Windy.com weather forecast for Musa

Onsen nearby

  • Karamatsu-no-yu (locaiton) is a beautiful free outdoor mixed gender hotspring next to a river.
  • Yoroushi Onsen (location) is a more established onsen with jaw-droppingly nice outdoor pools, including one river-side outdoor mixed pool.
Extra Resources
No extra English resources that we know of. If you know of any, please let us know in the comments.

Photo Gallery

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Route Trip Notes

There’s a Japanese site that lists all of the mountain huts in Hokkaido (here). It only provides very basic information, and I was scouring it on a Monday night, doing Google searches for each and every one, to see if any of them were practical and possible to use in winter on a back country ski tour.

I had made a shortlist of huts I’d not been to before (huts I have been to before are here):

Yufure Hut would have been great, but a call to the Furano City council (0167-39-2312) revealed that the hut’s chimney was currently broken, scheduled to be fixed in summer. This meant that the stove was not available for use. The Mt. Teshio hut looked amazing, but the town council (TEL: 01652-8-2121) let me know that the hut is completely shut up in winter, and is not even available for emergency stays. The Mt. Muroran Shiratori hut has long been on my list, but it is a super easy route that would suite an easy weekend with Haidee.

That left the two eastern Hokkaido Huts – Mt. Musa and Mt. Nishibetsu. Calls to the respective town councils confirmed they were available for use, no booking required. If I added to those two huts a camping trip to a ski-access wild hot spring, then it would make a very nice four-day trip, worth the 6-hour drive from Sapporo to eastern Hokkaido. If only I had the time.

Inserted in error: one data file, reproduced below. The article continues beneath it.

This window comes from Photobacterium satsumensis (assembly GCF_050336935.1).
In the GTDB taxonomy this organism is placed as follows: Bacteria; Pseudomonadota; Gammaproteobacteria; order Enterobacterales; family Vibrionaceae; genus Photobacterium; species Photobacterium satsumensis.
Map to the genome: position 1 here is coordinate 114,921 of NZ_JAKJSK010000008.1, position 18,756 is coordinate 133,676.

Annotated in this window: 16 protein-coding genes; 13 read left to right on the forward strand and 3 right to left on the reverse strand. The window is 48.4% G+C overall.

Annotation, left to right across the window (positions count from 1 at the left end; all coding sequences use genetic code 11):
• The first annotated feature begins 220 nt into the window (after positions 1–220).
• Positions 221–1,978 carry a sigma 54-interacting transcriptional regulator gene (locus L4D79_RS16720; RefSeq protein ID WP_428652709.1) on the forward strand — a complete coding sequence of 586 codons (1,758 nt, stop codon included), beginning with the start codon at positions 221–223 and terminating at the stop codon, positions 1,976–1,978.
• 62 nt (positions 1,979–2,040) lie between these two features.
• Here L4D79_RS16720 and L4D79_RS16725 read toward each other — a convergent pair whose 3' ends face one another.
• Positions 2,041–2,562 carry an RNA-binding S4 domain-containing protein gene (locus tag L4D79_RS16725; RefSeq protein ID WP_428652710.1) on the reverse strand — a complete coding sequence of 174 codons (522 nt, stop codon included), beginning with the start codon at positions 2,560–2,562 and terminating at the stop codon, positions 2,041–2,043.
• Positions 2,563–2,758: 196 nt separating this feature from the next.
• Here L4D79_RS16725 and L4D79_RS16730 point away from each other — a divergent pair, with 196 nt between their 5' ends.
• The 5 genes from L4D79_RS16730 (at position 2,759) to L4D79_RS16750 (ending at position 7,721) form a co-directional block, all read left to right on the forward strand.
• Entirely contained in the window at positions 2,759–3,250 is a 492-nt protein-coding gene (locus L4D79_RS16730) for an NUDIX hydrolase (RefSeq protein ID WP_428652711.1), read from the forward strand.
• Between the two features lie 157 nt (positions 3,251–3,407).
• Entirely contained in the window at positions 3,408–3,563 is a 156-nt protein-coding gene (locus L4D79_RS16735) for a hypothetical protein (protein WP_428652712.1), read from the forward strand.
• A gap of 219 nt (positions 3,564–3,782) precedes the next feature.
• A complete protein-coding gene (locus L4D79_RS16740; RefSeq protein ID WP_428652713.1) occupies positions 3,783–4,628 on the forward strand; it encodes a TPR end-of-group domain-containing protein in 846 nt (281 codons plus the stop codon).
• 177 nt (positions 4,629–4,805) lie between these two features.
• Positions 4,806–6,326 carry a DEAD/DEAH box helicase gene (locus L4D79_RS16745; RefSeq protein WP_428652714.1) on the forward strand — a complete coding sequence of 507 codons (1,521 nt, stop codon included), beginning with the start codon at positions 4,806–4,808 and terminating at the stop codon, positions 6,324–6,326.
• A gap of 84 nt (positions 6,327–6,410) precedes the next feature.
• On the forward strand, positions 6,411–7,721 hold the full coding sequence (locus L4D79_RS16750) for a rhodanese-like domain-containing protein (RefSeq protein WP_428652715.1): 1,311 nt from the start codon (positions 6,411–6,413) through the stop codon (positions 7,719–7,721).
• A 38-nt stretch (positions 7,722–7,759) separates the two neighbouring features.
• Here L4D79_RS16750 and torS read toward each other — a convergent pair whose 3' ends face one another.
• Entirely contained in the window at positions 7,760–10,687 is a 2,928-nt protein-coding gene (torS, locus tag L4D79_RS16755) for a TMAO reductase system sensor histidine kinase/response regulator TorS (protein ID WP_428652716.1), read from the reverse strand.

This was Monday night. At around noon on Tuesday, as I was eating my lunch at work, I realized that Wednesday was a public holiday. I would only have to take two days off work, and the four day trip out east would work. But who could I ask to come at such short notice?

I emailed Hiro, the master of gourmet hut meals, and he dropped everything to join in on the crazy, adventurous plan to drive 6 hours the next day to visit two huts and some hot springs. I hoped Hiro’s trust in my planning would not be for naught.

So there we found ourselves, almost at the very eastern point of Hokkaido, at around 1pm on Wednesday, after leaving Sapporo at 6:30am. We were ready to start skinning up towards a hut we didn’t know much about, apart from that there was a stove and fuel for said stove.

Mt. Musa and Mt. Musa Hut ski touring (Hokkaido, Japan)

It was a hot spring day as we set off under clear blue skies. The route from the official trialhead is flat and follows a forestry road for about 1km before moving to the summer trail. Most of the way up to the hut is through plantation forest with some pockets of native bush. Closer to the hut the plantation gives way to well-spaced native forest.

We were there in spring, so the forestry roads were cleared. The gates to the forestry roads were also open, but we didn’t feel confident to enter and leave the car overnight – we didn’t want to find the gates locking us in the next day.

Mt. Musa and Mt. Musa Hut ski touring (Hokkaido, Japan)